Enhanced Senses: Time Lord's possess al of the senses of a human being to a heightened level. Their eyes could see in the dark better than humans and see objects hundred of yards away with nearly perfect clarity, They could hear across large distances, could identify objects such as blood and wood type by taste, and could even judge what time and location They were in based on smell alone. The Doctor has also displayed the ability to notice jumps in time and could sense the presence of another Time Lord even if They have regenerated although They have been fooled by those who used Fob watches to erase Their memories and change Their physiology.Genius-Level Intellect: Time Lords are among the smartest species in the Galaxy and The Doctor shows knowledge of areas such as human and alien Sciences, Technology, History, Medicine, mechanics, and engineering far beyond what humans and other aliens are capable of. The Doctor is also an excellent tactician and has taken down many enemies using his cunning.
Strength levelNormal Time Lord with varying amounts of exercise which is confirmed to be an unknown level above that of an ordinary human, depending on the regeneration.
The Doctor once claimed Aspirin could kill him. However, various events have triggered the Doctor's regenerations - radiation, Dalek weaponry, falling from great heights, and botched exploratory heart surgery are all examples. It can be assumed that when the Doctor reaches his final life, any of these examples and others would be able to kill him for good. It has also been established that the Doctor can be killed permanently if a mortal injury is inflicted upon him while in the midst of regenerating, or if both his hearts are destroyed at the same time. Regeneration is an unpredictable process that could fail, or render the Doctor with an unsustainable body (i.e. he stated once that he could potentially regenerate with no head).
EquipmentSonic Screwdriver. This innocent-looking device is the Doctor's favorite tool. He can reprogram it to manipulate sound and matter in nearly infinite combinations. Plus, it doesn't kill, doesn't wound, doesn't maim. But it is very good at opening doors (as long as they aren't made of wood).
TransportationType 40 TARDIS. Short for Time And Relative Dimensions In Space, TARDIS refers to several models of space-time vessels, capable of travelling to any place or time. The interior is an extradimensional space that can be much larger than the exterior, usually with cabins, recreational areas, and a control room. It often has a chameleon circuit, which allows the user to change its outward appearance to blend in with the scenery (in keeping with the Time Lords' nonintervention policy). The Doctor's TARDIS, for instance, took on the appearance of a London police call box when he visited Earth in the 1960s, but when the chameleon circuit malfunctioned, it remained in that shape permanently, only ever changing slightly. The TARDIS is controlled by a sentient artificial intelligence that holds stated affection for the Doctor. While on Earth, the Doctor has also been known to drive an antique roadster automobile dubbed "Bessie" and also designed a flying car.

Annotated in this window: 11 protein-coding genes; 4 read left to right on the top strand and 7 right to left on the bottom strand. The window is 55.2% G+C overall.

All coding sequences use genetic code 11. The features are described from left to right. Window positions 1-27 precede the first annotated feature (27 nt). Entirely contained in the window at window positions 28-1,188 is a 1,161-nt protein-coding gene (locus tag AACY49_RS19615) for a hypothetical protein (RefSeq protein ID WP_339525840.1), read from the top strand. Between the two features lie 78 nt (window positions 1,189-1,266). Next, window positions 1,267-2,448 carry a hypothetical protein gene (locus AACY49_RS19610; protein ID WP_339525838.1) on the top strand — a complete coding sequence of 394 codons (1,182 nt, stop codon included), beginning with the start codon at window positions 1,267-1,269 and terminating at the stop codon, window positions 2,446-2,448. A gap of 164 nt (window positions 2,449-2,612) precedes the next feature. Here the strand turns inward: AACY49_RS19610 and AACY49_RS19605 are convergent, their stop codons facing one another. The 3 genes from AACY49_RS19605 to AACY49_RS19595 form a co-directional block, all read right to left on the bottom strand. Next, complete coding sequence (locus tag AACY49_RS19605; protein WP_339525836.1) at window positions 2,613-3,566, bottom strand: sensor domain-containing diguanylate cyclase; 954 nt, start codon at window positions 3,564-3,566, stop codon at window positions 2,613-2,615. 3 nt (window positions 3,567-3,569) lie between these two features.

None . The Doctor prefers using brain instead of brawn, but he is an expert swordsman, crossbowman, and wrestler. When in his third incarnation, the Doctor stated he practiced Venusian Aikido. He has only been witnessed using guns on exceedingly rare occasions.
The Doctor rarely travels alone, preferring to share his adventures with the company of others. In his long life, he has travelled with family members (including his granddaughter, one of his wives, and his parents-in-law), humans who have joined him at various points in his travels, the occasional alien (including fellow Time Lords and, at one point, a shape-shifting alien who preferred the form of an earth penguin), and even androids and a robot dog.
- Although the title of the series is Doctor Who, the lead character is never known as anything but "The Doctor."
- Marvel Comics ceased to hold the license for the Doctor's comic book adventures in 1999, and consequently some of the information on this page (specifically, anything relating to Doctors introduced from 2005 onwards) was not revealed until after he ceased to be a Marvel character. It is included here purely for the sake of completeness but may not necessarily be relevant to the Doctor of Earth-5556, whose history does not always precisely match that of the original Doctor and whose position in relation to the canon of the television series is debatable. The image on this main page depicts the eighth Doctor, the last to appear in titles carrying the Marvel UK banner on the cover. Marvel, in one form or another, depicted the adventures of the first eight Doctors in the Doctor Who Weekly/Doctor Who Monthly/Doctor Who Magazine comic strip; stories featuring the Fourth and Fifth Doctors were also reprinted in a monthly Doctor Who title published in North America in the early 1980s. The comic strip established by Marvel in October 1979 continues to be published as of 2013 by current license holder Panini, who published on behalf of Marvel between 1996 and 1999.